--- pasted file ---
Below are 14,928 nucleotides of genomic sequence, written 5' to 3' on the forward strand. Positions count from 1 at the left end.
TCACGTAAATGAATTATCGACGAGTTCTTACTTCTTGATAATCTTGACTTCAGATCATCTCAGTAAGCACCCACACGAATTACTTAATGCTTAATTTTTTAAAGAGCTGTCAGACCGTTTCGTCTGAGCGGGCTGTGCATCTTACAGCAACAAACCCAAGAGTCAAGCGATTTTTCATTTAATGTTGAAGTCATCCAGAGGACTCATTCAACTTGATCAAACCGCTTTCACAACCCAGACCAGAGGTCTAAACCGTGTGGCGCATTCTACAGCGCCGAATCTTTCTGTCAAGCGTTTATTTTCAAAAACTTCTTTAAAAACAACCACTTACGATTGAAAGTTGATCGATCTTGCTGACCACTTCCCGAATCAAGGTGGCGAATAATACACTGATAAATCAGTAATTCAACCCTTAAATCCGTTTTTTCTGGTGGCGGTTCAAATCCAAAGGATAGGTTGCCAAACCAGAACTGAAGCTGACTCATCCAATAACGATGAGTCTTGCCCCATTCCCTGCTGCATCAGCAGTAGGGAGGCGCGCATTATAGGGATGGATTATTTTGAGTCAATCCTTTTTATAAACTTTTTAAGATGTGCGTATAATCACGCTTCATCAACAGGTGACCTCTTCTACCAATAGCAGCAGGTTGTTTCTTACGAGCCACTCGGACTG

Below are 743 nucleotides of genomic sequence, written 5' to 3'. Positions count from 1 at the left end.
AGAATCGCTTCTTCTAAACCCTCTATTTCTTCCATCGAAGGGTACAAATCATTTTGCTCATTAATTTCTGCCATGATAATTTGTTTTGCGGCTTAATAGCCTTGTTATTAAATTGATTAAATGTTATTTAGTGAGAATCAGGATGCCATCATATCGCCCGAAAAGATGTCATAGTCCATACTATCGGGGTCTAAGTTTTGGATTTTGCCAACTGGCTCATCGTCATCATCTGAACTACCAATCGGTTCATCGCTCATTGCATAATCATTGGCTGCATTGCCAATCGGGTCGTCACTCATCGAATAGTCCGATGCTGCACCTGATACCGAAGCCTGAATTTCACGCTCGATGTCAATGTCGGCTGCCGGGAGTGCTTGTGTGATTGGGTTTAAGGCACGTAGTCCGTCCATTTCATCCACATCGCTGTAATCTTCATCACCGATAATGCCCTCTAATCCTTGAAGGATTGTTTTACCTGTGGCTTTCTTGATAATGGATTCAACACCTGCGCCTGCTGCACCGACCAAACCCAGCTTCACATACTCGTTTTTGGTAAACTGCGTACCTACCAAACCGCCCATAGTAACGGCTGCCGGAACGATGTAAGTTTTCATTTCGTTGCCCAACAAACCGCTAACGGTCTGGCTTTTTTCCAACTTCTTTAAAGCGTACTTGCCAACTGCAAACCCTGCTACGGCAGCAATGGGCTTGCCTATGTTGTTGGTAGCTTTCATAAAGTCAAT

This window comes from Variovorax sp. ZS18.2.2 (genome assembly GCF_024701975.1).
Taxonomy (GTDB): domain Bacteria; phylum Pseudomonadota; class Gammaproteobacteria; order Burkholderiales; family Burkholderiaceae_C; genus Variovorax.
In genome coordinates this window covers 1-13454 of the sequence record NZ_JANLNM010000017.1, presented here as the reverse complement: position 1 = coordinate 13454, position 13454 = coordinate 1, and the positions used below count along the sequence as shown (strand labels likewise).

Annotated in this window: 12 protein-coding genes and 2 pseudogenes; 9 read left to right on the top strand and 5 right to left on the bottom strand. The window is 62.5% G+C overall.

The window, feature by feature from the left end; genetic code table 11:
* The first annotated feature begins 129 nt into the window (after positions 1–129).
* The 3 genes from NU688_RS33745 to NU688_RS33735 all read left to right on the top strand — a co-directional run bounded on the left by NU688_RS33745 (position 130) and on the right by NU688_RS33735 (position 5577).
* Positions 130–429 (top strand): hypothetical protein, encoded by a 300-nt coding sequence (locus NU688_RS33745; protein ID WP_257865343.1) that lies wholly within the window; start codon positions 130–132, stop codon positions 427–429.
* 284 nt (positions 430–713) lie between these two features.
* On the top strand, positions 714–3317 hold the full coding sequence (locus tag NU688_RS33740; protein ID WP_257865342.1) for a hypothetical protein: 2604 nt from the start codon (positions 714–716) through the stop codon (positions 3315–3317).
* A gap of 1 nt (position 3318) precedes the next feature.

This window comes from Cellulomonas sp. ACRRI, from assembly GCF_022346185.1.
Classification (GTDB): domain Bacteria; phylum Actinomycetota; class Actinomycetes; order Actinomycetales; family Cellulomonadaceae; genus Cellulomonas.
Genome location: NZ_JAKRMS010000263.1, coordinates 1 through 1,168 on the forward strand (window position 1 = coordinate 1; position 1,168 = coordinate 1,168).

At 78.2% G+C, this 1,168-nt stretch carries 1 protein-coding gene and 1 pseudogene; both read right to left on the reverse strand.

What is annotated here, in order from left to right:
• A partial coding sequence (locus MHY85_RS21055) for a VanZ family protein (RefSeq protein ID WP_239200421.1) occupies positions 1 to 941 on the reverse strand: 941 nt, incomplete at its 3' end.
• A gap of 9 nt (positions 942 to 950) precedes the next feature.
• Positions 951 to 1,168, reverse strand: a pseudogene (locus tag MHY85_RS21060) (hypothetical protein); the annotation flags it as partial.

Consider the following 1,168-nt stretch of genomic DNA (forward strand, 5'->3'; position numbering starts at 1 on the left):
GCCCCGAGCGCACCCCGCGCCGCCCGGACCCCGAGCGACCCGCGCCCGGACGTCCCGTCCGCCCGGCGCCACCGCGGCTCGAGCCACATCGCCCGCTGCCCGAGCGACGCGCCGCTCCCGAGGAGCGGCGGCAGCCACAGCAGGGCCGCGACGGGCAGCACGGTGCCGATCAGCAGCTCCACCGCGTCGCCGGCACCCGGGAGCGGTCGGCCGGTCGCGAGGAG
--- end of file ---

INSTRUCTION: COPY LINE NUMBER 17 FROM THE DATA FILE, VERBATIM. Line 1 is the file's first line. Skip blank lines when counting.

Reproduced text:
Classification (GTDB): domain Bacteria; phylum Actinomycetota; class Actinomycetes; order Actinomycetales; family Cellulomonadaceae; genus Cellulomonas.